Living in the suburbs of Fort Myers, Florida can certainly have it’s benefits including both quiet solitude and fresh air, but it can also have some downsides. One of these is the requirement of maintaining a septic system to handle your waste sewage. Owning a septic isn’t always difficult, but when it fails it can do so spectacularly. For instance, once the effluent stops draining out through the field lines it begins to push out of the first opening it finds. This may be the vent in the tank lid or around the edges of the tank’s lid. The only thing you know for sure is it’s time for septic pumping in Fort Myers, Florida.
In most cases, pumping the tank is only the beginning once it has gotten this far. You will also need to flush out the drain line from the home to ensure no waste is trapped inside. You will also need to flush out the field lines to ensure they aren’t clogged either. If the field lines are the cause of the problem you will need to have a contractor come out and lay some new lines so your septic system actually drains off the excess effluent properly.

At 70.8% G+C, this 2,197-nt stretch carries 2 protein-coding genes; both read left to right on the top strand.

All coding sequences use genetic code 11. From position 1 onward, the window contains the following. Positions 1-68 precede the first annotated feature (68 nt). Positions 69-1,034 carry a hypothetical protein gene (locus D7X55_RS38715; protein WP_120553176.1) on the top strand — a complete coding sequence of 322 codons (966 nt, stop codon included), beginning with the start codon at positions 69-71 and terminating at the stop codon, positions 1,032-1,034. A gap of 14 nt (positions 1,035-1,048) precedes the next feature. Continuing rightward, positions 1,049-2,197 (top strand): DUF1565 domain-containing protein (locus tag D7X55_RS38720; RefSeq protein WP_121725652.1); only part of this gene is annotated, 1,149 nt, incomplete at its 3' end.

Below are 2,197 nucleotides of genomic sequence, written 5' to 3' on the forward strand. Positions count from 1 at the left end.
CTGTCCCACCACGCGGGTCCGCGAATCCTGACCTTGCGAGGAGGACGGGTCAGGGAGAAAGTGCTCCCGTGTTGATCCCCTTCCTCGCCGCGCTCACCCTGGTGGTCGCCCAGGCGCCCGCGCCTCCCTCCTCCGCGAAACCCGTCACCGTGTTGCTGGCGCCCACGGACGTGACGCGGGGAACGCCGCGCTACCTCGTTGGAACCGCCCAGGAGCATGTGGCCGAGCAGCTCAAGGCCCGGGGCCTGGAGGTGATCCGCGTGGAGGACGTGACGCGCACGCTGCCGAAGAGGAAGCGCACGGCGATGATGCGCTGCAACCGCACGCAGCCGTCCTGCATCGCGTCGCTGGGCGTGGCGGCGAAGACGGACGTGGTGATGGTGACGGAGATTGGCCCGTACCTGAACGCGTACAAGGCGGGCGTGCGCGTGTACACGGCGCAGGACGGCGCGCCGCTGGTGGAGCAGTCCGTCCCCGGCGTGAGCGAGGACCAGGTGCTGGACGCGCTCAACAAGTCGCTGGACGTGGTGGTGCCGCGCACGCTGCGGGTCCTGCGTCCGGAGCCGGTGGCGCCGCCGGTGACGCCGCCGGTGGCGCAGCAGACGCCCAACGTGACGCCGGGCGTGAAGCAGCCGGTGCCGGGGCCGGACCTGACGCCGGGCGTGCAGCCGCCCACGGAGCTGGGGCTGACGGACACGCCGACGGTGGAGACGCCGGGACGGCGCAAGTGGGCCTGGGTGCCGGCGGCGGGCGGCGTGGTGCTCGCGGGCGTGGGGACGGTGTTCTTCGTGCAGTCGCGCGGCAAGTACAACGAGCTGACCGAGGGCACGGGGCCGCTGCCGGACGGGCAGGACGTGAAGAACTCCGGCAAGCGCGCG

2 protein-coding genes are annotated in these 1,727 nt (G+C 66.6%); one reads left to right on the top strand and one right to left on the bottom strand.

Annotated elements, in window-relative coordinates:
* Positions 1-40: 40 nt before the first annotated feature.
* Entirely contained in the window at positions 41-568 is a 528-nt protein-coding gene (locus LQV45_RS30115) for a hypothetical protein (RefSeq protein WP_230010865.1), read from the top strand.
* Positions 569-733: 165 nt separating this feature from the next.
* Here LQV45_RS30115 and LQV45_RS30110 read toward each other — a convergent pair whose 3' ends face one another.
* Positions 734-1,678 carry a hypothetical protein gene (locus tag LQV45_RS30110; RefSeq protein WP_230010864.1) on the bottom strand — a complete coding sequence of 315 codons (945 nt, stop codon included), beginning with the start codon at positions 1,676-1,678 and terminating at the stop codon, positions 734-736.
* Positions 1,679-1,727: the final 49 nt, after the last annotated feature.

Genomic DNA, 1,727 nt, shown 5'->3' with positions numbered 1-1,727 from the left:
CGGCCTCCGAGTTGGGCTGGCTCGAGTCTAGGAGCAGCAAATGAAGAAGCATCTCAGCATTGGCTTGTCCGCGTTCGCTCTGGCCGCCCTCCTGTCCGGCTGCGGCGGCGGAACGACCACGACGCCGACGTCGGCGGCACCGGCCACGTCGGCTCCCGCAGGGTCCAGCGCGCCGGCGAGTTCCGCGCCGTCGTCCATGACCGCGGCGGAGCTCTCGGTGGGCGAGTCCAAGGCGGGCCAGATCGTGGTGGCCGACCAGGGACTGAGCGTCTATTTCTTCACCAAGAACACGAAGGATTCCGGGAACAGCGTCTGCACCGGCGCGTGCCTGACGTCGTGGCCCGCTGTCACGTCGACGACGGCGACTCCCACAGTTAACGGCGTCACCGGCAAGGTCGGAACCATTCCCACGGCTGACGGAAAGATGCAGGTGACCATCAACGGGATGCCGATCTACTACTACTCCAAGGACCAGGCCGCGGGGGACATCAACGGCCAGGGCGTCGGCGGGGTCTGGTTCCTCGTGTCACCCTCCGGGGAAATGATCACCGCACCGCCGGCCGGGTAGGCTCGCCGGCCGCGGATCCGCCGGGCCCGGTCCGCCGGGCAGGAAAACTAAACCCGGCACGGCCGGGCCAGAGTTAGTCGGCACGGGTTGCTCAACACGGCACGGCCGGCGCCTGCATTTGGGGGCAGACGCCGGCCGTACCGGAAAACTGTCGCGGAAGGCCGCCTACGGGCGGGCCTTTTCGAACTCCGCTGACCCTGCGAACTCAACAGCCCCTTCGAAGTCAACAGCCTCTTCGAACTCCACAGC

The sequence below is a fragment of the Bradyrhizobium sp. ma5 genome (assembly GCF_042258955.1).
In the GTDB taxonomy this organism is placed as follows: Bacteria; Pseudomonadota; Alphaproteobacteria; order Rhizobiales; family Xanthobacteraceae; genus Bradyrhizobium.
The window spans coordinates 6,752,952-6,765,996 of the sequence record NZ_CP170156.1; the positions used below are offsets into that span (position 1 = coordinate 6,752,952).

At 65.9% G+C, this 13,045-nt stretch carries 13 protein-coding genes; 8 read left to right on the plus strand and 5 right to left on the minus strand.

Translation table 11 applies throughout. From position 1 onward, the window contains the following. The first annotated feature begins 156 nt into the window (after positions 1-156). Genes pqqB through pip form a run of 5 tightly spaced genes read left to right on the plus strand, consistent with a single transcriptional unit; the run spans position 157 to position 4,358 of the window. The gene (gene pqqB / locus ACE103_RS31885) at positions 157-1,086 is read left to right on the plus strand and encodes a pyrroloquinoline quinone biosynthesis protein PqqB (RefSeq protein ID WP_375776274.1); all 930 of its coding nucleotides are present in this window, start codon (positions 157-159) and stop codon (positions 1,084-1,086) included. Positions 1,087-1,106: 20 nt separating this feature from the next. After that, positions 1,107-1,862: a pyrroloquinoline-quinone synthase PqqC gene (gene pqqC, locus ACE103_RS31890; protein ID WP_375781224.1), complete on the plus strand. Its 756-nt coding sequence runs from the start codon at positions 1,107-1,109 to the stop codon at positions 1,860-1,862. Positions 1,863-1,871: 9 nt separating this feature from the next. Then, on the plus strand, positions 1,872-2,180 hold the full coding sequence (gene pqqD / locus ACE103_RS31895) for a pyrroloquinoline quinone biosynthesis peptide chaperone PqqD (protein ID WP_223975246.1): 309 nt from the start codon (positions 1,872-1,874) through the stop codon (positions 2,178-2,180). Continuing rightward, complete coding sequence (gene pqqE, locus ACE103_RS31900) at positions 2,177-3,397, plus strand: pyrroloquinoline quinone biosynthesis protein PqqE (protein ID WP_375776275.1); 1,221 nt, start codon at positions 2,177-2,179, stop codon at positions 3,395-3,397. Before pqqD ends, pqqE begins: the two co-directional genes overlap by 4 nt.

Septic systems work by collecting any solid waste after it exits the home. This solid matter sinks to the bottom of the tank while the liquid rises. At some point the liquid will reach the field line outlet and any excess liquid will be spread out to the surrounding soil. This allows the effluent to be properly filtered and reabsorbed into the local water table. The remaining solids will be broken down by bacterial and microbial action to a certain degree.
Unfortunately, this solid matter will not break down completely and will accumulate in the bottom of the tank, slowly filling it up. This is the junk that must be removed during the typical septic pumping in Fort Myers Florida. In most cases you should have your tank pumped about every two to three years depending on how much use the septic system has. Several things can affect this schedule including the amount of clothes you wash and the types of soaps you use. Harsh chemicals can destroy the bacteria in a septic system which eliminates the microbial action and causes the tank to fill up sooner.
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